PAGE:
AHMEDYes, Michel. As so many of our case studies, people we interviewed here in the United States and Europe, Muslims, would complain, the levels of anger are very high because, most of them would say, we want to live normal, peaceful lives as citizens. But this demonization of Islam and the entire community, anytime anything happens with one Muslim, the entire community gets demonized. We have to be very sensitive about this. Constantly we have to remember, this is a community. We all belong to this community, regardless of our race and religion.
AHMEDLet me give you one or two examples. The Nice murderer, the terrorist in Nice, one third of his victims were Muslim. People don't know this. The priest was killed by a Muslim. Now I grew up in North Pakistan in a Catholic school run by Catholic priests. I looked up to those priests as my teachers. We called them fathers. It was a very distressing moment for me to hear what had happened to that priest, because I imagined my own priests. We need to remember Captain Humayun Khan who gave his life for this great country and who lies buried in Arlington Cemetery.
AHMEDSo Muslims, mainstream Muslims are not reacting in terms of Muslims versus the world. They're reacting to what is right and what is wrong. And when these terrorists do something violent, they're not speaking in the name of Islam or the community. And therefore the community must be embraced, in order to help the mainstream community in the United States discover possible violence in the future. To check it.
MARTINBut some are. But some are.
AHMEDOf course they are. That is the problem which...
MARTINSome are claiming Islam as their warrant and motivation for this. Some are.
AHMEDThat's, again, a discussion, a debate we have to check them. I've been an administrator, Michel, in the tribal areas of Pakistan. I know how societies work. If there's violence, it has to be prevented. We are just discussing these issues as professors discussing ideas, all these terms that are constantly coming up. But you're seeing, on the ground, a reality that violence is taking place consistently and Muslims are involved. And as Professor Charles just pointed out, it is minimal but it is there. Because of the media, which tends to inflate and exaggerate events taking place by Muslims, we must not fall into the trap of pushing away and alienating the entire community.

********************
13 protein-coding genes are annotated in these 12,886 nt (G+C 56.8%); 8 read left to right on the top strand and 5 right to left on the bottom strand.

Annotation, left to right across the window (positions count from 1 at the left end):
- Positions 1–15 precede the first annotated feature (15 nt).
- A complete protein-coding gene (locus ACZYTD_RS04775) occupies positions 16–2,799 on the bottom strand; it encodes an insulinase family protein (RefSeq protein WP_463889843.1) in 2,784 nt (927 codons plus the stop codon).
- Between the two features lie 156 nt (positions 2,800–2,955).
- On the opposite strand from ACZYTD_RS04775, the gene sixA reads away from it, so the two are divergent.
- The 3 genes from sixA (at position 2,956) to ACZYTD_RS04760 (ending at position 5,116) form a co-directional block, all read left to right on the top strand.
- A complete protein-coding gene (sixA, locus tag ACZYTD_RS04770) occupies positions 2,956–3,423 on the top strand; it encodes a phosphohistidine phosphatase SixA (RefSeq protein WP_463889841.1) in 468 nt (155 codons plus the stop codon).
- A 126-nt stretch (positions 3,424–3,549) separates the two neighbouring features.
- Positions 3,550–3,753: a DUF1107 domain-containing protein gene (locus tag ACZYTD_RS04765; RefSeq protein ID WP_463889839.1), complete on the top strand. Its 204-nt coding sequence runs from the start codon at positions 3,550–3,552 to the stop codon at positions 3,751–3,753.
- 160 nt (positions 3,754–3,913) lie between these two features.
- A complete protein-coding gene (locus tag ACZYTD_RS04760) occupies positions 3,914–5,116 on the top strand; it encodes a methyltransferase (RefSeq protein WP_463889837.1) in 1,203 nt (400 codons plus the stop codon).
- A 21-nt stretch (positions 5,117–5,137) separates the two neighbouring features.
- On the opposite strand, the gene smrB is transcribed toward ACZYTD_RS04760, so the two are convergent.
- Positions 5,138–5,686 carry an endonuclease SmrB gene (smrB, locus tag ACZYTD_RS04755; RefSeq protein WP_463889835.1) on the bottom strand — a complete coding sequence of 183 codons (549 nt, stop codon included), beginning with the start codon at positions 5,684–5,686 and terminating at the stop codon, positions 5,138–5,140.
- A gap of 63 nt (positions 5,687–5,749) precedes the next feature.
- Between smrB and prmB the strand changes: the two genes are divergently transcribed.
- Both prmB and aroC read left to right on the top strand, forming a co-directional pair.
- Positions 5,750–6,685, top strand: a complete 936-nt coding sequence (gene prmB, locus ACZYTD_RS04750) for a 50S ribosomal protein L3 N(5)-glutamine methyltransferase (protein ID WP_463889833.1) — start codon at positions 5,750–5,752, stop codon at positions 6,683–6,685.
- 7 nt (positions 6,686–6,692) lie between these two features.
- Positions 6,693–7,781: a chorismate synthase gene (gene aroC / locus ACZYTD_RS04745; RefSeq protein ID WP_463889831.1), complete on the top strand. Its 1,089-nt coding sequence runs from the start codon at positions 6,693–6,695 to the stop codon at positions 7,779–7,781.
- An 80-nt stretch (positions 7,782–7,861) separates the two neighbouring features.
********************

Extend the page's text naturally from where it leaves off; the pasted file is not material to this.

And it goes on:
AHMEDWe need to work with Muslim leaders, religious leaders, social leaders, political leaders, in order for us to check violence in the future.
MARTINMehreen, how -- what does that look like, that kind of involvement and cooperation within communities? That is your work. What does that look like?
FAROOQSo where the World Organization for Resource Development and Education has established the first evidence-based, community-wide countering violent extremism program that essentially engages a wide variety of public and private stakeholders. We educate them about public safety threats, like radicalization to violent extremism. And then we try to connect folks with resources like counselors, like social service providers, mental health professionals, who can essentially coordinate interventions for vulnerable individuals to address those certain, you know, potential risk factors that I discussed earlier, before they can engage in violence.